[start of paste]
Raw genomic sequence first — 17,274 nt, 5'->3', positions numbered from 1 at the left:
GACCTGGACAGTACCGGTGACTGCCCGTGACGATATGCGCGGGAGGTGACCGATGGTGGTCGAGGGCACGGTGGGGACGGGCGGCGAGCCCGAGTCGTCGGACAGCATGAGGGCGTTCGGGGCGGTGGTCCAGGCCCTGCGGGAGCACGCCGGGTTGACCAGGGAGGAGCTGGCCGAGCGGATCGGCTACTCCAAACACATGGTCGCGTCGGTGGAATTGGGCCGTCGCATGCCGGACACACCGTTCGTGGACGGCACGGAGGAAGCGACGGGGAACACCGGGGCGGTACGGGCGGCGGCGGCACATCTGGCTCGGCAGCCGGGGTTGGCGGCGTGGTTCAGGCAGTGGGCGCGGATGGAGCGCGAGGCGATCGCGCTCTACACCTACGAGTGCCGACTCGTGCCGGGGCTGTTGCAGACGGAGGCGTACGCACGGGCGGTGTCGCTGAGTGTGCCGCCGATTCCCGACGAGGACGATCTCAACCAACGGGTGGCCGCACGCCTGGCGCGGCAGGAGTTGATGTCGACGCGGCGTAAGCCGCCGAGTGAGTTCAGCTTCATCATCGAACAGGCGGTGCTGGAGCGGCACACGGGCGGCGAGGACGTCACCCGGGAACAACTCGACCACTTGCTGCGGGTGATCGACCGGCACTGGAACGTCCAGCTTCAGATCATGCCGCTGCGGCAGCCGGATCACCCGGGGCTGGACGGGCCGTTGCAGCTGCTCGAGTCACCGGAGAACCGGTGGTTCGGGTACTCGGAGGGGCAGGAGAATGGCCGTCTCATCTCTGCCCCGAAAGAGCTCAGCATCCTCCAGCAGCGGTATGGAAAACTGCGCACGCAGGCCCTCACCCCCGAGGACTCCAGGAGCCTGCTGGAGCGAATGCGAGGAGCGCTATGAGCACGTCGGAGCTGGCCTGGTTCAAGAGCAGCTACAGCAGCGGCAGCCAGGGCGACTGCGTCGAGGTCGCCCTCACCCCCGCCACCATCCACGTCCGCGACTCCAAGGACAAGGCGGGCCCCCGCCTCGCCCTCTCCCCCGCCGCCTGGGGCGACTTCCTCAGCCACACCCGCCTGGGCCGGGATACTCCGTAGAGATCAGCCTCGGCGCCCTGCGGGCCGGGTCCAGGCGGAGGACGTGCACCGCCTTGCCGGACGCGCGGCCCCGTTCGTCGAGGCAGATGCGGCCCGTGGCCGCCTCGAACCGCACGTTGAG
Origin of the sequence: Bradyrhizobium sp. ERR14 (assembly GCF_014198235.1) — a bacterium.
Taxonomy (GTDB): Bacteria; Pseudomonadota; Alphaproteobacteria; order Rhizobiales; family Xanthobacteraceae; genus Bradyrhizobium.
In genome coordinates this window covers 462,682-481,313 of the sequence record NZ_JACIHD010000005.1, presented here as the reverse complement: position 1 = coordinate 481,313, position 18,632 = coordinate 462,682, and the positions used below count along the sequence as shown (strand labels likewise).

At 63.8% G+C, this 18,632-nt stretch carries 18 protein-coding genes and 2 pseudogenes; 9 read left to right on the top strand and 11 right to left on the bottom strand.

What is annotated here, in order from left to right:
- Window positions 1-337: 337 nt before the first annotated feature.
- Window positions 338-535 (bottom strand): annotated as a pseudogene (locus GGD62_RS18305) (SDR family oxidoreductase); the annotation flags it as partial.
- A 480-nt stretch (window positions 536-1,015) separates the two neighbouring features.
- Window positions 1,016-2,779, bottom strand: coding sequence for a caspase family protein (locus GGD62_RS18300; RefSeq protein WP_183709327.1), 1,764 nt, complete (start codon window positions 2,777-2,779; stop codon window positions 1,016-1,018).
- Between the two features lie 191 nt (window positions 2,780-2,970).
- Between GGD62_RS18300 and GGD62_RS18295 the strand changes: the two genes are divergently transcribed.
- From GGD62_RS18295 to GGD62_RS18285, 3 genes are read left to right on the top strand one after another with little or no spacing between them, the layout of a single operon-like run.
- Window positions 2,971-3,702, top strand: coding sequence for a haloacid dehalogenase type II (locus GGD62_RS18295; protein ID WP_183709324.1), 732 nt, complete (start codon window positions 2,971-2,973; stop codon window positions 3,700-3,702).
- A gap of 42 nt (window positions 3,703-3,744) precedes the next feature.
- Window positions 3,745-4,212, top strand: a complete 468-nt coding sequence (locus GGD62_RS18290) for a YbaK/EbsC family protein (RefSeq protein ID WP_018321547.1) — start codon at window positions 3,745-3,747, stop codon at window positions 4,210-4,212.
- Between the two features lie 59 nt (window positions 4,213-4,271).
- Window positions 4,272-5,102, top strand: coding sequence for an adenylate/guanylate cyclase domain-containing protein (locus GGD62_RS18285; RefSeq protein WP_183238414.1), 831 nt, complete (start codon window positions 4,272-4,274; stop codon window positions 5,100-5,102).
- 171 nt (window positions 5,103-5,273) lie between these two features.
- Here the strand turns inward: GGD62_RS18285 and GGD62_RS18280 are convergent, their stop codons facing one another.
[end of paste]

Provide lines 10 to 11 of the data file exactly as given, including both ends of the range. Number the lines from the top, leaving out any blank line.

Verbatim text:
- A 480-nt stretch (window positions 536-1,015) separates the two neighbouring features.
- Window positions 1,016-2,779, bottom strand: coding sequence for a caspase family protein (locus GGD62_RS18300; RefSeq protein WP_183709327.1), 1,764 nt, complete (start codon window positions 2,777-2,779; stop codon window positions 1,016-1,018).